In the last text Alena Knauss sent her husband, Ryan, she told him that everyone was worried, and to let her know that he was okay the second he got the chance.
“We know now he wasn’t okay,” Alena said on CNN’s Anderson Cooper 360 on Monday night.
Her husband Army Staff Sgt. Ryan Knauss, 23, was one of the 13 U.S. service members killed in a suicide bombing attack at the Hamid Karzai International Airport in Kabul, Afghanistan on Aug. 26.
Knauss joined the Army service in May 2016, according to his military records, and had previously deployed to Afghanistan in 2017 before completing the Psychological Operations Qualification Course and being assigned to the 8th Psychological Operations Group (Airborne). Among his awards and decorations are the Purple Heart, a Bronze Star, the Army Achievement Medal, Army Good Conduct Medal, and National Defense Service Medal.
He was the “embodiment of an Army Special Operations Forces soldier,” his commander, Col. Jeremy Mushtare said in an Army press release, “a testament to the professionalism of the non-commissioned officer corps, and a steadfast husband and teammate.”
The release concluded with a single sentence: “He is survived by his wife.”
What press releases often don’t include, however, are personal details about the fallen soldier. The kind of details that only a spouse, who is mentioned in a single line at the end of a list of their soldier’s achievements, can tell you. Like that he was “brilliant,” as Alena put it to Cooper on Monday. She’d always thought he needed to be a history professor. But since the second grade, Alena said, Ryan had wanted to be in the military.
“He was just so brilliant,” she said. “He could have done whatever he wanted, but he wanted to serve his country.”
Alena and Ryan met in high school — different high schools, as Alena had chosen not to go to the local high school where Ryan was going, and instead went to a nearby Science, Technology, Engineering, and Mathematics (STEM) academy. He always teased her about that, she said. Alena was working at a local pizza shop in Fountain City, Tennessee, when Ryan came through the doors one day.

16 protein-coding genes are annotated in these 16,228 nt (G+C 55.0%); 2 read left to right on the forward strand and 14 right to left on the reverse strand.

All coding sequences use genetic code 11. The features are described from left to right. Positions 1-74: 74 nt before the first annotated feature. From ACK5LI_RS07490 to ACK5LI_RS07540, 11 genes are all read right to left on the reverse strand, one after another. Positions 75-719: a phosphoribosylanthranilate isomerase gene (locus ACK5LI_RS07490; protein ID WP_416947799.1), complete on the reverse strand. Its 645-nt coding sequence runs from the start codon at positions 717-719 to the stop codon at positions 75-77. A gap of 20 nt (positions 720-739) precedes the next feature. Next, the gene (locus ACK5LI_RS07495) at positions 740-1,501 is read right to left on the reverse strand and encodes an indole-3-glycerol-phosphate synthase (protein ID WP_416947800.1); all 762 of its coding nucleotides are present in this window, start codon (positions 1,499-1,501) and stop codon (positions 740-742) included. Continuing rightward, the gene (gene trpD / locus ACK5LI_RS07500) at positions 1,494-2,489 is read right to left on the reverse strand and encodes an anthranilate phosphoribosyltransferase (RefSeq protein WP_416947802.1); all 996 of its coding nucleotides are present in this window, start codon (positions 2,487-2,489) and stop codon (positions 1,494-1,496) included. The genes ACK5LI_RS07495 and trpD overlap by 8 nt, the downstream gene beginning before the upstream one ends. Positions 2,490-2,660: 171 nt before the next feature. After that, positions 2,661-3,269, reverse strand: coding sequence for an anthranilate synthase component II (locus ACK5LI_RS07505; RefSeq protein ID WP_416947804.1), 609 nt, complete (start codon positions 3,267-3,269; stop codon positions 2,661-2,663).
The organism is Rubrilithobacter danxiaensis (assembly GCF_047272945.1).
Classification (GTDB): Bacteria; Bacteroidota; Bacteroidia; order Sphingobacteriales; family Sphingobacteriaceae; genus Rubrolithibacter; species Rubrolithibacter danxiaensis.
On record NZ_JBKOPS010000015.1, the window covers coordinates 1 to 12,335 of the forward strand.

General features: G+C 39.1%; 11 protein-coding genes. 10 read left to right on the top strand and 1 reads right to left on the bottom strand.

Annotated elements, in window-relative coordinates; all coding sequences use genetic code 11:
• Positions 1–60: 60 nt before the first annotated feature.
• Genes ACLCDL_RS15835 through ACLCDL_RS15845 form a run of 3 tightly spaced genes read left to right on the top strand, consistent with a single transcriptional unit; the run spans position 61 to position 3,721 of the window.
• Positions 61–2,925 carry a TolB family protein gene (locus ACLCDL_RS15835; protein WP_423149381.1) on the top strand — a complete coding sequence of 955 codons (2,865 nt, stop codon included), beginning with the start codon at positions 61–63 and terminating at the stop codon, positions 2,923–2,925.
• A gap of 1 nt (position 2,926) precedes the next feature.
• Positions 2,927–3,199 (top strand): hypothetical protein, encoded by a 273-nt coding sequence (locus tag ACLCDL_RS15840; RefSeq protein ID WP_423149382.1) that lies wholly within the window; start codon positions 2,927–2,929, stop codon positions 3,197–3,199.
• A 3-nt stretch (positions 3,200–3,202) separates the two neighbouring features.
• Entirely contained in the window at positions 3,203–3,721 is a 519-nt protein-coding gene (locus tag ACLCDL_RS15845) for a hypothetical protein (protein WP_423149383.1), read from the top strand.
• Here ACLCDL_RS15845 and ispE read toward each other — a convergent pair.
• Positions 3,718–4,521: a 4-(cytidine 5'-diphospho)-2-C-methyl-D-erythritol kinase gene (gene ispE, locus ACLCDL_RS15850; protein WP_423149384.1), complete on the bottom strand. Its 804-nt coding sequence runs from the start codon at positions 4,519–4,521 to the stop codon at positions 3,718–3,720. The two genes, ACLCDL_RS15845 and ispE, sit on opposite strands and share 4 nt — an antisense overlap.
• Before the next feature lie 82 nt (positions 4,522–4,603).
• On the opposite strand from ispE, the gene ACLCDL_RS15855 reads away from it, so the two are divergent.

She recalled complaining to her manager: “God, he just thinks he owns the place. Who is this guy?”
“He was like, ‘Oh, that’s my brother,’” Alena said her manager responded. “I was like ‘Oops!’”
Alena knew two things the second she met him, she said. One, he drove her crazy. And two, she was going to marry him. They would have celebrated their fifth wedding anniversary on Oct. 7.
“I can’t say it enough, God, he was handsome,” Alena told a local news outlet, WBIR, adding that their “souls were very intertwined.” She recalled on CNN that she was constantly telling him to pose for photos while they were together, when he was “trying to talk to me or I mean, just even eat in peace.” She was “smitten,” she said.
“People say that the cupcake phase or the honeymoon phase ends,” Alena told Cooper. “And it did not for us, which I am so grateful for.”
Last Thursday, when news began circulating there was an explosion at the airport in Kabul, Ryan’s mom called Alena. She said she was worried, asking if Alena had heard anything from Ryan. She responded that she hadn’t but she’d reach out to him. Don’t be worried, she told her mother-in-law.
“So I sent him a text,” Alena said. “And it was the last text I sent him, and it was along the lines of, ‘Hey, I love you. I know you’re busy, but when you get the chance, everyone’s worried so just let me know you’re okay.’”
The response she’d been hoping for never came, but despite everything, she knows Ryan was “doing what he wanted to be doing.” She told WBIR that he “did not question his job,” and that his “only qualm, I think, was leaving me behind.”
“If it had been one person over there who needed him, he would have been there,” she said. “And if he would have known the outcome, he would have still done it. Because it was the ultimate sacrifice that he could give for his country.”
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